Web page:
Why do we want a reduction in the variation we obtain from any activity in our business? When we have the same output from a process or activity we know what we are going to get which makes the next step in the process easier and quicker to complete.

It reduces the amount of time wasted completing a task and it means that the quality of a part or process step is higher reducing the need to rework or redo the activity. The simplest analogy is to think of golf and putting into the hole. If every time you took a putt you got the ball into the hole think how good that process would be, now think how good your putting is. In business if every time a part was made it was identical in every way to how it was meant to be – shape, form, look, feel etc that would mean we would have no quality issues. If we were completing a form and every time every field was correct, easy to read, all data correct, all numbers correct and it was the right form think how quickly things would be done. Well that is what Six Sigma is all about reducing the variation in everything you do.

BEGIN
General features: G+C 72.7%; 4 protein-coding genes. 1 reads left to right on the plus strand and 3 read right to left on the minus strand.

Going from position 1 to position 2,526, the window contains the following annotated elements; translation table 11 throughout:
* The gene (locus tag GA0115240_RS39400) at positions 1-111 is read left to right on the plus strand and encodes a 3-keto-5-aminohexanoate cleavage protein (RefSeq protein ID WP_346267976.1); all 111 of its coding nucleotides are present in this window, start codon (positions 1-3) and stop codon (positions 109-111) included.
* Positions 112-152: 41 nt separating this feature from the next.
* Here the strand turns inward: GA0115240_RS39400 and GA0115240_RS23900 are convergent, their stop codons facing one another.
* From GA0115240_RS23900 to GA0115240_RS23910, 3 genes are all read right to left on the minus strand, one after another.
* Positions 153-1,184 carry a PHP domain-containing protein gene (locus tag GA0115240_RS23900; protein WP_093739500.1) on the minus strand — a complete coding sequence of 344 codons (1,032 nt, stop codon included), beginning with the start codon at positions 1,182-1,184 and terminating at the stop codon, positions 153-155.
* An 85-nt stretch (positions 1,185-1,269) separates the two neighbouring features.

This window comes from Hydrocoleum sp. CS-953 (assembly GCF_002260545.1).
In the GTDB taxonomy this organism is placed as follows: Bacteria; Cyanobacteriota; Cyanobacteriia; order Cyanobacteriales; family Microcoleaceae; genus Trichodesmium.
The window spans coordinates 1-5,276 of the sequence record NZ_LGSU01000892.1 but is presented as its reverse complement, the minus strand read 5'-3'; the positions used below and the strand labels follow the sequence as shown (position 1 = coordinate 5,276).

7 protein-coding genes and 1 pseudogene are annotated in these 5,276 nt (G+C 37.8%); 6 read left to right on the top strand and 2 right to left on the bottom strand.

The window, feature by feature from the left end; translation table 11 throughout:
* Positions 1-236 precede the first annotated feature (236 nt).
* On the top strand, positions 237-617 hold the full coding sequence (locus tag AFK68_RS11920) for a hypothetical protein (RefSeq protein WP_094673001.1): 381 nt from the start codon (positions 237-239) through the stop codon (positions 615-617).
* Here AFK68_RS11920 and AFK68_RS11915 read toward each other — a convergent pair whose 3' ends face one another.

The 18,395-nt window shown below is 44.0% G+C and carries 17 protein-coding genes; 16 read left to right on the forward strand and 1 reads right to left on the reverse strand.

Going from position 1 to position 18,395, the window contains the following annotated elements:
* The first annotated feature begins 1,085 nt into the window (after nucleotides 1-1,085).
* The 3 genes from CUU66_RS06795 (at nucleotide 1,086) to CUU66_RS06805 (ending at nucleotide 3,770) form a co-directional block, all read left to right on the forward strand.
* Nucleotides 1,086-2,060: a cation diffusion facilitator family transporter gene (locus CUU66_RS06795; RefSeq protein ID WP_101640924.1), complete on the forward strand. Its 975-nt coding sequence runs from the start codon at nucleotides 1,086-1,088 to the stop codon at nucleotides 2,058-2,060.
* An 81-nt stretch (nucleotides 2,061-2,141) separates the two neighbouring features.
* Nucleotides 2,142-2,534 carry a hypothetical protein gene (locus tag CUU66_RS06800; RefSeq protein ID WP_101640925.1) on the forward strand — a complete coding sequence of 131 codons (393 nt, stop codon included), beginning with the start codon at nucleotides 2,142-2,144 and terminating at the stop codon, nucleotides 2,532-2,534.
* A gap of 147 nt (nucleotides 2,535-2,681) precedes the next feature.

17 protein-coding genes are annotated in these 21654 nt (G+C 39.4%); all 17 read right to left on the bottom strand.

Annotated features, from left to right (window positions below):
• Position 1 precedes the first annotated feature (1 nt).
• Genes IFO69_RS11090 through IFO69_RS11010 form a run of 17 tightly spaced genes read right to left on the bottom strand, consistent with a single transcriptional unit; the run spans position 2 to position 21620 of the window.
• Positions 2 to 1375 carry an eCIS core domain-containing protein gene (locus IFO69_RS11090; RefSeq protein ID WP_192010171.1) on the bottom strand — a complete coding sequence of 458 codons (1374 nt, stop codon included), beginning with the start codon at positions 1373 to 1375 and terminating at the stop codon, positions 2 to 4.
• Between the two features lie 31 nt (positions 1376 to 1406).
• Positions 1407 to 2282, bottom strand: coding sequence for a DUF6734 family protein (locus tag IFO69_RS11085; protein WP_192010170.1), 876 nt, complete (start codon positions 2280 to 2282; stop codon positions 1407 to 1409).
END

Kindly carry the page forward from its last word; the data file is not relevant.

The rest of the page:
The term “Six Sigma” refers to the ability of activities or processes to produce output within specification. In particular, processes that operate with six sigma quality produce at defect levels below 3.4 defects per (one) million opportunities (DMO). Six Sigma’s implicit goal is to improve all processes to that level of quality or better. That would mean that every time you did something one million times you would only make a mistake 3.4 times.